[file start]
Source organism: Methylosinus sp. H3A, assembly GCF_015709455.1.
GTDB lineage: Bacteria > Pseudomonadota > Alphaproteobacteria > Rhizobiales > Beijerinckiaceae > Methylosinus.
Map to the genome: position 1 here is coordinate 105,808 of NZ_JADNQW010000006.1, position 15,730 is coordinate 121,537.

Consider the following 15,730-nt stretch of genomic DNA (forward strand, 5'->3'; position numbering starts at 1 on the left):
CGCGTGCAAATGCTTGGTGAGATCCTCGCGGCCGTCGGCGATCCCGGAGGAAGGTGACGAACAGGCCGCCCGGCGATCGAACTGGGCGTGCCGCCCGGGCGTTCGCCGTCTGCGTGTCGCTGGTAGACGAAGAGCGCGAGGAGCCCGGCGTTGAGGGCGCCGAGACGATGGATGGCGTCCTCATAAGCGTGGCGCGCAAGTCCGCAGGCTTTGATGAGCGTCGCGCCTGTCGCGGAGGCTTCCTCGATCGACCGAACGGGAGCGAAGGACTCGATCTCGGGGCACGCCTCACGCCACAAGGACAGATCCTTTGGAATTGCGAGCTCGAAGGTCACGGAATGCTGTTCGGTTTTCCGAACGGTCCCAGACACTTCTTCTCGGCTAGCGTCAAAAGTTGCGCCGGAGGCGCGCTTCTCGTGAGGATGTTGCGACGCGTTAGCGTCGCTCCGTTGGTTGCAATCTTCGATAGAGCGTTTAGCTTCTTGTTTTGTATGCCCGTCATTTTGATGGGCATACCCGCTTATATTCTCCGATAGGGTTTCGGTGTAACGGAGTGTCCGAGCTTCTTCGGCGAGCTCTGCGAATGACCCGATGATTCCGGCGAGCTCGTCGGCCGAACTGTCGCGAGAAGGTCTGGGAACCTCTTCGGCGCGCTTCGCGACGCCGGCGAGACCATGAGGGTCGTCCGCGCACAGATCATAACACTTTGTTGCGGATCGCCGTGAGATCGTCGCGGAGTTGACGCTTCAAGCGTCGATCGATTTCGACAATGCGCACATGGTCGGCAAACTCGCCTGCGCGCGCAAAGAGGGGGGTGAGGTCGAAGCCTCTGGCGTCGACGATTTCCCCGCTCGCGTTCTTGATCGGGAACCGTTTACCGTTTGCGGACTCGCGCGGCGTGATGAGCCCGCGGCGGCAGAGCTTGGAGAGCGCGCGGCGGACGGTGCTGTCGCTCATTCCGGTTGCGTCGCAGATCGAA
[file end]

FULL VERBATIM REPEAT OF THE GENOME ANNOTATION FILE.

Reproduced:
Source organism: Methylosinus sp. H3A, assembly GCF_015709455.1.
GTDB lineage: Bacteria > Pseudomonadota > Alphaproteobacteria > Rhizobiales > Beijerinckiaceae > Methylosinus.
Map to the genome: position 1 here is coordinate 105,808 of NZ_JADNQW010000006.1, position 15,730 is coordinate 121,537.

Consider the following 15,730-nt stretch of genomic DNA (forward strand, 5'->3'; position numbering starts at 1 on the left):
CGCGTGCAAATGCTTGGTGAGATCCTCGCGGCCGTCGGCGATCCCGGAGGAAGGTGACGAACAGGCCGCCCGGCGATCGAACTGGGCGTGCCGCCCGGGCGTTCGCCGTCTGCGTGTCGCTGGTAGACGAAGAGCGCGAGGAGCCCGGCGTTGAGGGCGCCGAGACGATGGATGGCGTCCTCATAAGCGTGGCGCGCAAGTCCGCAGGCTTTGATGAGCGTCGCGCCTGTCGCGGAGGCTTCCTCGATCGACCGAACGGGAGCGAAGGACTCGATCTCGGGGCACGCCTCACGCCACAAGGACAGATCCTTTGGAATTGCGAGCTCGAAGGTCACGGAATGCTGTTCGGTTTTCCGAACGGTCCCAGACACTTCTTCTCGGCTAGCGTCAAAAGTTGCGCCGGAGGCGCGCTTCTCGTGAGGATGTTGCGACGCGTTAGCGTCGCTCCGTTGGTTGCAATCTTCGATAGAGCGTTTAGCTTCTTGTTTTGTATGCCCGTCATTTTGATGGGCATACCCGCTTATATTCTCCGATAGGGTTTCGGTGTAACGGAGTGTCCGAGCTTCTTCGGCGAGCTCTGCGAATGACCCGATGATTCCGGCGAGCTCGTCGGCCGAACTGTCGCGAGAAGGTCTGGGAACCTCTTCGGCGCGCTTCGCGACGCCGGCGAGACCATGAGGGTCGTCCGCGCACAGATCATAACACTTTGTTGCGGATCGCCGTGAGATCGTCGCGGAGTTGACGCTTCAAGCGTCGATCGATTTCGACAATGCGCACATGGTCGGCAAACTCGCCTGCGCGCGCAAAGAGGGGGGTGAGGTCGAAGCCTCTGGCGTCGACGATTTCCCCGCTCGCGTTCTTGATCGGGAACCGTTTACCGTTTGCGGACTCGCGCGGCGTGATGAGCCCGCGGCGGCAGAGCTTGGAGAGCGCGCGGCGGACGGTGCTGTCGCTCATTCCGGTTGCGTCGCAGATCGAA